Publications by authors named "Valerie Dunlop"

2 Publications

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Technology-Enabled Remote Monitoring and Self-Management - Vision for Patient Empowerment Following Cardiac and Vascular Surgery: User Testing and Randomized Controlled Trial Protocol.

JMIR Res Protoc 2016 Aug 1;5(3):e149. Epub 2016 Aug 1.

McMaster University, Hamiltion, ON, Canada.

Background: Tens of thousands of cardiac and vascular surgeries (CaVS) are performed on seniors in Canada and the United Kingdom each year to improve survival, relieve disease symptoms, and improve health-related quality of life (HRQL). However, chronic postsurgical pain (CPSP), undetected or delayed detection of hemodynamic compromise, complications, and related poor functional status are major problems for substantial numbers of patients during the recovery process. To tackle this problem, we aim to refine and test the effectiveness of an eHealth-enabled service delivery intervention, TecHnology-Enabled remote monitoring and Self-MAnagemenT-VIsion for patient EmpoWerment following Cardiac and VasculaR surgery (THE SMArTVIEW, CoVeRed), which combines remote monitoring, education, and self-management training to optimize recovery outcomes and experience of seniors undergoing CaVS in Canada and the United Kingdom.

Objective: Our objectives are to (1) refine SMArTVIEW via high-fidelity user testing and (2) examine the effectiveness of SMArTVIEW via a randomized controlled trial (RCT).

Methods: CaVS patients and clinicians will engage in two cycles of focus groups and usability testing at each site; feedback will be elicited about expectations and experience of SMArTVIEW, in context. The data will be used to refine the SMArTVIEW eHealth delivery program. Upon transfer to the surgical ward (ie, post-intensive care unit [ICU]), 256 CaVS patients will be reassessed postoperatively and randomly allocated via an interactive Web randomization system to the intervention group or usual care. The SMArTVIEW intervention will run from surgical ward day 2 until 8 weeks following surgery. Outcome assessments will occur on postoperative day 30; at week 8; and at 3, 6, 9, and 12 months. The primary outcome is worst postop pain intensity upon movement in the previous 24 hours (Brief Pain Inventory-Short Form), averaged across the previous 14 days. Secondary outcomes include a composite of postoperative complications related to hemodynamic compromise-death, myocardial infarction, and nonfatal stroke- all-cause mortality and surgical site infections, functional status (Medical Outcomes Study Short Form-12), depressive symptoms (Geriatric Depression Scale), health service utilization-related costs (health service utilization data from the Institute for Clinical Evaluative Sciences data repository), and patient-level cost of recovery (Ambulatory Home Care Record). A linear mixed model will be used to assess the effects of the intervention on the primary outcome, with an a priori contrast of weekly average worst pain intensity upon movement to evaluate the primary endpoint of pain at 8 weeks postoperation. We will also examine the incremental cost of the intervention compared to usual care using a regression model to estimate the difference in expected health care costs between groups.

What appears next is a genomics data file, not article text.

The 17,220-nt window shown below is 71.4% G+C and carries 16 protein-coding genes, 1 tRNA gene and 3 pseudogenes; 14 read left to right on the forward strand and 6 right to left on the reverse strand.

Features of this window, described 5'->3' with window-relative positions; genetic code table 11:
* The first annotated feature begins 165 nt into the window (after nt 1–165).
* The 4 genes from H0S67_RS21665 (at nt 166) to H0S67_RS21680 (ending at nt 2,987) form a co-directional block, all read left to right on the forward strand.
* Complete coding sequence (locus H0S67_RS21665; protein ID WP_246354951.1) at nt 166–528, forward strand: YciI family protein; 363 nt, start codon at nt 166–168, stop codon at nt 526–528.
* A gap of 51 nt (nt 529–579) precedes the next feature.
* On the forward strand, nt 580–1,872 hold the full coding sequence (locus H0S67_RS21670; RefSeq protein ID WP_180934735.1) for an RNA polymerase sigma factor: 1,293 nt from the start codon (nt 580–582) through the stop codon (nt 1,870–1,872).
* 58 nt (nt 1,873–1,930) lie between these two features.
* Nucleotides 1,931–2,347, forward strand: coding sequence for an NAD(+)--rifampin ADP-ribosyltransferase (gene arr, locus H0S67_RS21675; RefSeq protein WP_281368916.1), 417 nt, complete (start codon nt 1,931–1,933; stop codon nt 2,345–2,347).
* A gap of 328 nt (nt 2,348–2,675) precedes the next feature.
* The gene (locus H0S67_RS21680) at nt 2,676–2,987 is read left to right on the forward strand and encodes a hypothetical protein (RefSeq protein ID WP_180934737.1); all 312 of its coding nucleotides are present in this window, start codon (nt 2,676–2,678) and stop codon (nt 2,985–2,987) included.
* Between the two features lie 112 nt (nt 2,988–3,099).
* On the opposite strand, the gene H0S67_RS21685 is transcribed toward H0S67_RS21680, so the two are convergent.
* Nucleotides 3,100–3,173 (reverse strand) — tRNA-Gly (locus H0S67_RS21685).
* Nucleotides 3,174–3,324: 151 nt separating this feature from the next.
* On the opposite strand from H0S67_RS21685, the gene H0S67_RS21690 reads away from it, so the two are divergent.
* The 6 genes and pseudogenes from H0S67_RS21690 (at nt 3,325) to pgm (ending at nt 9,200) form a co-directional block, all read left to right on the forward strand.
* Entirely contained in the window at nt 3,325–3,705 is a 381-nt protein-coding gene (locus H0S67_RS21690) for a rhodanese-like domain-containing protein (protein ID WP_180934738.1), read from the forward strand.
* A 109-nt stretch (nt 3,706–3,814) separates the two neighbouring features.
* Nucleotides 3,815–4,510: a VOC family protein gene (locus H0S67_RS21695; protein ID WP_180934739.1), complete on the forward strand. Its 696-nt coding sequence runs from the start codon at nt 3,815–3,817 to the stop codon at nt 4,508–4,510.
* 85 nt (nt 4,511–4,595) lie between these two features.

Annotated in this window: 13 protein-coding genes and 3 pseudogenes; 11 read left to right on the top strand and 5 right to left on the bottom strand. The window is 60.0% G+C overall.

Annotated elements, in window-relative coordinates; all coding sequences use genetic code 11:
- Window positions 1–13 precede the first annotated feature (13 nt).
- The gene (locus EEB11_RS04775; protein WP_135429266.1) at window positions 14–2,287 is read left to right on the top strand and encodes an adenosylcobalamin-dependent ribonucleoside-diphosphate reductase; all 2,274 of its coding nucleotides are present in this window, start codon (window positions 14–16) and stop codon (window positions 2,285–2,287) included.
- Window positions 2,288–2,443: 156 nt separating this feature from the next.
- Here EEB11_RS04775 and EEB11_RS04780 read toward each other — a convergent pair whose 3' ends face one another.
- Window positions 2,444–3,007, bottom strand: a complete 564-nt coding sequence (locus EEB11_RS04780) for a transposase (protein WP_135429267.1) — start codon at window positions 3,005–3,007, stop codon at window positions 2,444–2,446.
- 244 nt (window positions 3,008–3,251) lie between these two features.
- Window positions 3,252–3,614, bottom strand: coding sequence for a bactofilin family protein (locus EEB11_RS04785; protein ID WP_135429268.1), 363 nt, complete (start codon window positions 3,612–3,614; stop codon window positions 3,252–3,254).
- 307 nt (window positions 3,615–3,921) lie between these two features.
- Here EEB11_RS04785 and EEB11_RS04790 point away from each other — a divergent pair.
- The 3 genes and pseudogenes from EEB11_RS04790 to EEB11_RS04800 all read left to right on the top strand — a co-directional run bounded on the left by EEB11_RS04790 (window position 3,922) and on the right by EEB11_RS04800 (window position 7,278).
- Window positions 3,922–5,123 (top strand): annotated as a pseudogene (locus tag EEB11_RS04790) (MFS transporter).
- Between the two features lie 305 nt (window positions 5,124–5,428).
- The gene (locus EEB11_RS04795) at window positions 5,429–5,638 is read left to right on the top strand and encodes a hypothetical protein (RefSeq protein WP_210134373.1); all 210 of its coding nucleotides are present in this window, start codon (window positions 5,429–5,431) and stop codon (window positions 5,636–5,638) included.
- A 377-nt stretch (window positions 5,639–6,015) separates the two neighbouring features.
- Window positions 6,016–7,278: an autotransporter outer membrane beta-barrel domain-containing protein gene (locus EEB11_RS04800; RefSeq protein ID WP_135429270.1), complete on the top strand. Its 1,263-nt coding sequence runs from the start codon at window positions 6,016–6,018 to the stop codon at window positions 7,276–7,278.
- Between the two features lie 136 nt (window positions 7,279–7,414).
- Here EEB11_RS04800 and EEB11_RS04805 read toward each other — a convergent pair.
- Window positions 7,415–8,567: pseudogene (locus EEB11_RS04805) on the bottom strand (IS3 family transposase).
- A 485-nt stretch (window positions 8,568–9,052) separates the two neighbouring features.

Results: Study start-up is underway and usability testing is scheduled to begin in the fall of 2016.

Conclusions: Given our experience, dedicated industry partners, and related RCT infrastructure, we are confident we can make a lasting contribution to improving the care of seniors who undergo CaVS.
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http://dx.doi.org/10.2196/resprot.5763DOI Listing
http://www.ncbi.nlm.nih.gov/pmc/articles/PMC4999307PMC
August 2016

Absence of metabolic rate allometry in an ex vivo model of mammalian skeletal muscle.

Comp Biochem Physiol A Mol Integr Physiol 2012 Jul 21;162(3):157-62. Epub 2012 Feb 21.

Department of Biological Sciences, Brock University, St. Catharines, ON, Canada L2S 3A1.

Within mammalian species, standard metabolic rate (SMR) increases disproportionately with body mass (Mb), such that the mass-specific SMR correlates negatively with Mb. This phenomenon can be explained in part by reduced cellular metabolic rates in larger species. To better understand the cause(s) of this cellular metabolic rate allometry we have used an ex vivo approach to isolate and identify potential contributors. Skeletal myoblasts from mammalian species ranging inMb from 30 g to over 300,000 g were isolated and differentiated into myotubes in vitro. Oxygen consumption rates, citrate synthase (CS) activity, and lactate dehydrogenase (LDH) activity were measured in myotubes under standardized conditions. No correlation of any of these parameters was observedwith speciesMb, suggesting that there is no genetic contribution to between-species differences in cellular metabolic rates. Myotubes were incubated in serum from species ranging from 30 g to 400,000 g to determine whether between-species differences in the levels of metabolically important hormones might produce allometric trends in the cultured cells. However, there was no observed effect of serum donor Mb on any of the metabolic characteristicsmeasured. Thus, there is no evidence for a relationship between skeletal muscle oxidative metabolism and Mb in an ex vivo model.
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http://dx.doi.org/10.1016/j.cbpa.2012.01.022DOI Listing
July 2012